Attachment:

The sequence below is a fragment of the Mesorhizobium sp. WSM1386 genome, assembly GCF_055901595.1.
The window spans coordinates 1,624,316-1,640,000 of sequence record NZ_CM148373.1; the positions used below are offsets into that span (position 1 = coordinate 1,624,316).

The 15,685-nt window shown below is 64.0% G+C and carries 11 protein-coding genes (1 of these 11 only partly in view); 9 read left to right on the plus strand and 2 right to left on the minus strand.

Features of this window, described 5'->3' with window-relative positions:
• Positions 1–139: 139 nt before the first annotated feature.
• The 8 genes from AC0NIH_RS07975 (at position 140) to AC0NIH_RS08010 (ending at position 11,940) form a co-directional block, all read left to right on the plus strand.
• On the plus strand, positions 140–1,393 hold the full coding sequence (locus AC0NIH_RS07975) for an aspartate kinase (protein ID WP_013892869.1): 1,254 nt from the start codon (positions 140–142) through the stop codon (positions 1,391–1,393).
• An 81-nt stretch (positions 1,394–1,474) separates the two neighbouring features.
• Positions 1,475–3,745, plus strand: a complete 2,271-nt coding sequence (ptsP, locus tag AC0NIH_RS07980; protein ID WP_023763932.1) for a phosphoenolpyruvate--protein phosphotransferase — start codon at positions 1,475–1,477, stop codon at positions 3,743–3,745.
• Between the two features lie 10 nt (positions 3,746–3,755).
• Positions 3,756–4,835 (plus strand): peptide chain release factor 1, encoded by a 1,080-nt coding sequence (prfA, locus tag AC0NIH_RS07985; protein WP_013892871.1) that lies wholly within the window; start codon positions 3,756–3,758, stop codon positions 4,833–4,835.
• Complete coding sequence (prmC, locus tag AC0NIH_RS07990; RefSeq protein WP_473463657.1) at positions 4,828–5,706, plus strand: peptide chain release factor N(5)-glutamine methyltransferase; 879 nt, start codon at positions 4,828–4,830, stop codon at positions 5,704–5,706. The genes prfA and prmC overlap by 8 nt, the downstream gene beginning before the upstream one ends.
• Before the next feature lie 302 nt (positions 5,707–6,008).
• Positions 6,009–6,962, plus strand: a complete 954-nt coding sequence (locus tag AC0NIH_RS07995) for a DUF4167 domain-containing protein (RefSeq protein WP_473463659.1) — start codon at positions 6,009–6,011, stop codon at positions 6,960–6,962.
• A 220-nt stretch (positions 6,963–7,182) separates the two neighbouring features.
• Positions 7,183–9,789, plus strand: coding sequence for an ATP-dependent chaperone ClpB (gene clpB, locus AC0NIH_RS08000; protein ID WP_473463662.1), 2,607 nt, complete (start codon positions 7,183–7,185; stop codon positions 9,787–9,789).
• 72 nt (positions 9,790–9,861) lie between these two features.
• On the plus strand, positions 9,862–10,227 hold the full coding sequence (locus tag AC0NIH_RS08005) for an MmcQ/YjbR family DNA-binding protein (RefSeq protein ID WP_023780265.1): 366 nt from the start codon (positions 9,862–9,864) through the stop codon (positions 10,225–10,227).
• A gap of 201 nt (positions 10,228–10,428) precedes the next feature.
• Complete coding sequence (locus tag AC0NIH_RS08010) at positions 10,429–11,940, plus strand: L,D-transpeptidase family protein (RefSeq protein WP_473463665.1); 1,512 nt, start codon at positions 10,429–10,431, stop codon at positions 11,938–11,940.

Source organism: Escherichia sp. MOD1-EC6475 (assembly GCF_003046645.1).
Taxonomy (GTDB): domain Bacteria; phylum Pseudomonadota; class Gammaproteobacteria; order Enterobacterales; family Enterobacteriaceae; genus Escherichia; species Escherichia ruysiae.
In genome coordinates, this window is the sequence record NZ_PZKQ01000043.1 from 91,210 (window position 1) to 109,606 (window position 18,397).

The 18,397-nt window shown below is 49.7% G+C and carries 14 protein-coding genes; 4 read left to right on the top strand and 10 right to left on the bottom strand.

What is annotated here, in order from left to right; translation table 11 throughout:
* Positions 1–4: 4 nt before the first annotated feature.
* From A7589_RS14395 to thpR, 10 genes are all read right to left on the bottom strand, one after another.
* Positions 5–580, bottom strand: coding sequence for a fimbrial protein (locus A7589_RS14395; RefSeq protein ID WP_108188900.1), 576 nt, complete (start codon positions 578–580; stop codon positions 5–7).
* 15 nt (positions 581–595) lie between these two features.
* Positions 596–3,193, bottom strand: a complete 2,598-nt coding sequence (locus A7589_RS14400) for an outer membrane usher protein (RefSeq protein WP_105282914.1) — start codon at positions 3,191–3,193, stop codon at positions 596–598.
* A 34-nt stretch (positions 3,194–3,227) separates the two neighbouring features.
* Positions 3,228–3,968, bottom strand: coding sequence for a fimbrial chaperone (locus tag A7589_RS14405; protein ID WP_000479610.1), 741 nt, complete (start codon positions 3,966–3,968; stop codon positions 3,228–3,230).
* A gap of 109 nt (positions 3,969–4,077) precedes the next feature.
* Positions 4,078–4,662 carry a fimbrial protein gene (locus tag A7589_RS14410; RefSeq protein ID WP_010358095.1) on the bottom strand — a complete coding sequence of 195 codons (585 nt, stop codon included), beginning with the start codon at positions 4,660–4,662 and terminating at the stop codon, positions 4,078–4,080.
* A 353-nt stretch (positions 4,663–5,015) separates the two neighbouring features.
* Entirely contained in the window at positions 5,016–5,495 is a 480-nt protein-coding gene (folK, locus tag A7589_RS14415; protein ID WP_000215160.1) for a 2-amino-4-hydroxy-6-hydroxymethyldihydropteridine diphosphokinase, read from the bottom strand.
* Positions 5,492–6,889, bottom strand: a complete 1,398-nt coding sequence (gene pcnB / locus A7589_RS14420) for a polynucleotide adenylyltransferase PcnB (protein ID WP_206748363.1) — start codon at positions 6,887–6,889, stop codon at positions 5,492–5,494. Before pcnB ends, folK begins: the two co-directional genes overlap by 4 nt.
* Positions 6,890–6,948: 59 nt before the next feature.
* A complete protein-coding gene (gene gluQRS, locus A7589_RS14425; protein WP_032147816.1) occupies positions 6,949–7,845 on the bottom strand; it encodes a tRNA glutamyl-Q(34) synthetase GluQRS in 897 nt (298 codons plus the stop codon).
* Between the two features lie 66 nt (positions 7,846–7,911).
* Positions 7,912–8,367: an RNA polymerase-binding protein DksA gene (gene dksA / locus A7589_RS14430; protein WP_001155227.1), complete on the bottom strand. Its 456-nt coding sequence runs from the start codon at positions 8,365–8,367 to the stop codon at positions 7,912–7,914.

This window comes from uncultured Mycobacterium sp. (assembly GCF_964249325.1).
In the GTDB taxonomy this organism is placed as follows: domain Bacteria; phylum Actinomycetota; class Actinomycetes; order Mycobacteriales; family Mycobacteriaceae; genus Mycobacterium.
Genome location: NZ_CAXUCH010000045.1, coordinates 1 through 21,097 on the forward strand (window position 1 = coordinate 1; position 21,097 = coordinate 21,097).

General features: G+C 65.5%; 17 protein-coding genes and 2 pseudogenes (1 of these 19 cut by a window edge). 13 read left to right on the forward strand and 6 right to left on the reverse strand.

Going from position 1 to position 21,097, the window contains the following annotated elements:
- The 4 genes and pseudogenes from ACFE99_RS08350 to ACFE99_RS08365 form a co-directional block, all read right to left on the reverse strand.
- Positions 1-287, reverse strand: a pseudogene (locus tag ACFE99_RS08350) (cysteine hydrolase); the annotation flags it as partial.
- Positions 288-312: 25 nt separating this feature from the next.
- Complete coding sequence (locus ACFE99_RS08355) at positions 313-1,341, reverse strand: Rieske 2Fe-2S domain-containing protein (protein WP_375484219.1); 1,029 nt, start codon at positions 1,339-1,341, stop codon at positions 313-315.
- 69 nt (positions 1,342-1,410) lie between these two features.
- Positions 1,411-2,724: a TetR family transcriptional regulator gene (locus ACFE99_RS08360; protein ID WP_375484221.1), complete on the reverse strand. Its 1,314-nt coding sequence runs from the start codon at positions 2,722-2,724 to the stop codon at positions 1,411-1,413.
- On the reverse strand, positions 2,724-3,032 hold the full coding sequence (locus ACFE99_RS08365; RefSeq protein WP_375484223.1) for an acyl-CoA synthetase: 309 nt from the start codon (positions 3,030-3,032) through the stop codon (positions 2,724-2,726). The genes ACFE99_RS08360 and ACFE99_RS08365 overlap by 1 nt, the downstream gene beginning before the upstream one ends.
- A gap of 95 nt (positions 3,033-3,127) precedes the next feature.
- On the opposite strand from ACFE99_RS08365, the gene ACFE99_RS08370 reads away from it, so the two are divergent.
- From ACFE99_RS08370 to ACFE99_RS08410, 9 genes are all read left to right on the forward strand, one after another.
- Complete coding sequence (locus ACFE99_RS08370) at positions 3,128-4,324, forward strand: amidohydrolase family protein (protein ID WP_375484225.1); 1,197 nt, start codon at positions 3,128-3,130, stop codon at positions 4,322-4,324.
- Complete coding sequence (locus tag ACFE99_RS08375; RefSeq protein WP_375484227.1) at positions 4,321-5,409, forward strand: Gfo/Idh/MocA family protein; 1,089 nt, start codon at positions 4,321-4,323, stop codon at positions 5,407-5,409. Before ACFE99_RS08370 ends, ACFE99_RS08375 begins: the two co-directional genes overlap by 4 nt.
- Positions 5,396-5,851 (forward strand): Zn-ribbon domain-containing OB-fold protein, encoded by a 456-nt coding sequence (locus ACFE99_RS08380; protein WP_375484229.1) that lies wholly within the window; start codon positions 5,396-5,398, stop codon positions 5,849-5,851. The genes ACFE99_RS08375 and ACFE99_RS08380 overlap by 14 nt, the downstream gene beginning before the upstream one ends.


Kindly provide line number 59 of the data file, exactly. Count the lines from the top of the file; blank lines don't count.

- Positions 5,396-5,851 (forward strand): Zn-ribbon domain-containing OB-fold protein, encoded by a 456-nt coding sequence (locus ACFE99_RS08380; protein WP_375484229.1) that lies wholly within the window; start codon positions 5,396-5,398, stop codon positions 5,849-5,851. The genes ACFE99_RS08375 and ACFE99_RS08380 overlap by 14 nt, the downstream gene beginning before the upstream one ends.